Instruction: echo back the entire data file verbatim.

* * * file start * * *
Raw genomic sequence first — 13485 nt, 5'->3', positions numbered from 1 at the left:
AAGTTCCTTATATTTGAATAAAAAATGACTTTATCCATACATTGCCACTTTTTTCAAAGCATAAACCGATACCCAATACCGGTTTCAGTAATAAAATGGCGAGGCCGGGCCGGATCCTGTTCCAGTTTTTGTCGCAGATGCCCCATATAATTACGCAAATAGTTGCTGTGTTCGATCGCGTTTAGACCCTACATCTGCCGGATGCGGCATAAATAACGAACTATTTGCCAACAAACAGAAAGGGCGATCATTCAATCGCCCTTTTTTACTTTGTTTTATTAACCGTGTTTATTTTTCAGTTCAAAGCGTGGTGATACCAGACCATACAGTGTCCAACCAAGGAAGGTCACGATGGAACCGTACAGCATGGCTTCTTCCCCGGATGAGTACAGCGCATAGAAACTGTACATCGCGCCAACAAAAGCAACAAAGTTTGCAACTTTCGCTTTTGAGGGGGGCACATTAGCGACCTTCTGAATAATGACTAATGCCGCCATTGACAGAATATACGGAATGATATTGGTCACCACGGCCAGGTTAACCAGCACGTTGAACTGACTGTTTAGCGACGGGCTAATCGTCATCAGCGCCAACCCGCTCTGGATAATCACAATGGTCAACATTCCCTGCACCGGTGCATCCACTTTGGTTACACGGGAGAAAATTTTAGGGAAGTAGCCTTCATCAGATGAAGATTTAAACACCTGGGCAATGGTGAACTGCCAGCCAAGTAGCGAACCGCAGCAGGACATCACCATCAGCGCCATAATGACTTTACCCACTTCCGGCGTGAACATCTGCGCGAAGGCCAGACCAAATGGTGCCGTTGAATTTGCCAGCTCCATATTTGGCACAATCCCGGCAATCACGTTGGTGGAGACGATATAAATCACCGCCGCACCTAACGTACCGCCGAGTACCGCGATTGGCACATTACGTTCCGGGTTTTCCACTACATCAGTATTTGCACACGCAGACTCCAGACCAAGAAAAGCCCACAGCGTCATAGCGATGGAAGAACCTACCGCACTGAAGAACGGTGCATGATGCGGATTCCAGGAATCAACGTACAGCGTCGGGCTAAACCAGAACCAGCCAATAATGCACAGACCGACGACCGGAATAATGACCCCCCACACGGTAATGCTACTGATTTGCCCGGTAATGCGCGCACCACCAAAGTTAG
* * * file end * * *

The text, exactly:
Raw genomic sequence first — 13485 nt, 5'->3', positions numbered from 1 at the left:
AAGTTCCTTATATTTGAATAAAAAATGACTTTATCCATACATTGCCACTTTTTTCAAAGCATAAACCGATACCCAATACCGGTTTCAGTAATAAAATGGCGAGGCCGGGCCGGATCCTGTTCCAGTTTTTGTCGCAGATGCCCCATATAATTACGCAAATAGTTGCTGTGTTCGATCGCGTTTAGACCCTACATCTGCCGGATGCGGCATAAATAACGAACTATTTGCCAACAAACAGAAAGGGCGATCATTCAATCGCCCTTTTTTACTTTGTTTTATTAACCGTGTTTATTTTTCAGTTCAAAGCGTGGTGATACCAGACCATACAGTGTCCAACCAAGGAAGGTCACGATGGAACCGTACAGCATGGCTTCTTCCCCGGATGAGTACAGCGCATAGAAACTGTACATCGCGCCAACAAAAGCAACAAAGTTTGCAACTTTCGCTTTTGAGGGGGGCACATTAGCGACCTTCTGAATAATGACTAATGCCGCCATTGACAGAATATACGGAATGATATTGGTCACCACGGCCAGGTTAACCAGCACGTTGAACTGACTGTTTAGCGACGGGCTAATCGTCATCAGCGCCAACCCGCTCTGGATAATCACAATGGTCAACATTCCCTGCACCGGTGCATCCACTTTGGTTACACGGGAGAAAATTTTAGGGAAGTAGCCTTCATCAGATGAAGATTTAAACACCTGGGCAATGGTGAACTGCCAGCCAAGTAGCGAACCGCAGCAGGACATCACCATCAGCGCCATAATGACTTTACCCACTTCCGGCGTGAACATCTGCGCGAAGGCCAGACCAAATGGTGCCGTTGAATTTGCCAGCTCCATATTTGGCACAATCCCGGCAATCACGTTGGTGGAGACGATATAAATCACCGCCGCACCTAACGTACCGCCGAGTACCGCGATTGGCACATTACGTTCCGGGTTTTCCACTACATCAGTATTTGCACACGCAGACTCCAGACCAAGAAAAGCCCACAGCGTCATAGCGATGGAAGAACCTACCGCACTGAAGAACGGTGCATGATGCGGATTCCAGGAATCAACGTACAGCGTCGGGCTAAACCAGAACCAGCCAATAATGCACAGACCGACGACCGGAATAATGACCCCCCACACGGTAATGCTACTGATTTGCCCGGTAATGCGCGCACCACCAAAGTTAG